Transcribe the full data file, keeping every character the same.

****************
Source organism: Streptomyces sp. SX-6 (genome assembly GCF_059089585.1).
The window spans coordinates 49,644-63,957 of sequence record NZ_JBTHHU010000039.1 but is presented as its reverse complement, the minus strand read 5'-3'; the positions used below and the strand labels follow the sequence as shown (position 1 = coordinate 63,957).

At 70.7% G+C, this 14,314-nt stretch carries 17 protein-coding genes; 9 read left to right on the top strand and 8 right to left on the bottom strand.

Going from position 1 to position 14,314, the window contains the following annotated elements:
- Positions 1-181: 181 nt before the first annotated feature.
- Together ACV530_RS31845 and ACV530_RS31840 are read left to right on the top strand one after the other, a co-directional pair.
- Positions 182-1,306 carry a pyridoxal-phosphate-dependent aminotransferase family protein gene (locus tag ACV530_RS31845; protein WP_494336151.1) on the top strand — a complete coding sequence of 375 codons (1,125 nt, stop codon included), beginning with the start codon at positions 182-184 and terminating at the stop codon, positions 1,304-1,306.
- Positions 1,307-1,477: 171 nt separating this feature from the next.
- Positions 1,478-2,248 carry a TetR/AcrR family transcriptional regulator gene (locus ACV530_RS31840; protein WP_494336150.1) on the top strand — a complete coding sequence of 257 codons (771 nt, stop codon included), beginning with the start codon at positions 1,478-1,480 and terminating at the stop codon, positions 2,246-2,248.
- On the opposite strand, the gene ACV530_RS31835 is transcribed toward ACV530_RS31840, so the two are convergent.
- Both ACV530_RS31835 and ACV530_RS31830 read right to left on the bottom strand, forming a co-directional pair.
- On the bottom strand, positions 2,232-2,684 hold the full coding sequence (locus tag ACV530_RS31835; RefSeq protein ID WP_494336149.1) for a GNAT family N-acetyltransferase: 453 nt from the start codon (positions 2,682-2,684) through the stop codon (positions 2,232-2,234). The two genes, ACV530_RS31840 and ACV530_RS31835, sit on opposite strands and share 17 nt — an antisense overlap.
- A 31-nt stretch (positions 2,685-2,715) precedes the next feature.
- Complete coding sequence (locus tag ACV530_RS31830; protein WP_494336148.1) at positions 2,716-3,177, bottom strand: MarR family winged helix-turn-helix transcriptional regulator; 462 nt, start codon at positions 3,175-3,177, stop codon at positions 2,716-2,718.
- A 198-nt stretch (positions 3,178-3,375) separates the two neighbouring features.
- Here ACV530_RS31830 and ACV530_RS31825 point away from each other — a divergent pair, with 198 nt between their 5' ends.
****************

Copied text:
Source organism: Streptomyces sp. SX-6 (genome assembly GCF_059089585.1).
The window spans coordinates 49,644-63,957 of sequence record NZ_JBTHHU010000039.1 but is presented as its reverse complement, the minus strand read 5'-3'; the positions used below and the strand labels follow the sequence as shown (position 1 = coordinate 63,957).

At 70.7% G+C, this 14,314-nt stretch carries 17 protein-coding genes; 9 read left to right on the top strand and 8 right to left on the bottom strand.

Going from position 1 to position 14,314, the window contains the following annotated elements:
- Positions 1-181: 181 nt before the first annotated feature.
- Together ACV530_RS31845 and ACV530_RS31840 are read left to right on the top strand one after the other, a co-directional pair.
- Positions 182-1,306 carry a pyridoxal-phosphate-dependent aminotransferase family protein gene (locus tag ACV530_RS31845; protein WP_494336151.1) on the top strand — a complete coding sequence of 375 codons (1,125 nt, stop codon included), beginning with the start codon at positions 182-184 and terminating at the stop codon, positions 1,304-1,306.
- Positions 1,307-1,477: 171 nt separating this feature from the next.
- Positions 1,478-2,248 carry a TetR/AcrR family transcriptional regulator gene (locus ACV530_RS31840; protein WP_494336150.1) on the top strand — a complete coding sequence of 257 codons (771 nt, stop codon included), beginning with the start codon at positions 1,478-1,480 and terminating at the stop codon, positions 2,246-2,248.
- On the opposite strand, the gene ACV530_RS31835 is transcribed toward ACV530_RS31840, so the two are convergent.
- Both ACV530_RS31835 and ACV530_RS31830 read right to left on the bottom strand, forming a co-directional pair.
- On the bottom strand, positions 2,232-2,684 hold the full coding sequence (locus tag ACV530_RS31835; RefSeq protein ID WP_494336149.1) for a GNAT family N-acetyltransferase: 453 nt from the start codon (positions 2,682-2,684) through the stop codon (positions 2,232-2,234). The two genes, ACV530_RS31840 and ACV530_RS31835, sit on opposite strands and share 17 nt — an antisense overlap.
- A 31-nt stretch (positions 2,685-2,715) precedes the next feature.
- Complete coding sequence (locus tag ACV530_RS31830; protein WP_494336148.1) at positions 2,716-3,177, bottom strand: MarR family winged helix-turn-helix transcriptional regulator; 462 nt, start codon at positions 3,175-3,177, stop codon at positions 2,716-2,718.
- A 198-nt stretch (positions 3,178-3,375) separates the two neighbouring features.
- Here ACV530_RS31830 and ACV530_RS31825 point away from each other — a divergent pair, with 198 nt between their 5' ends.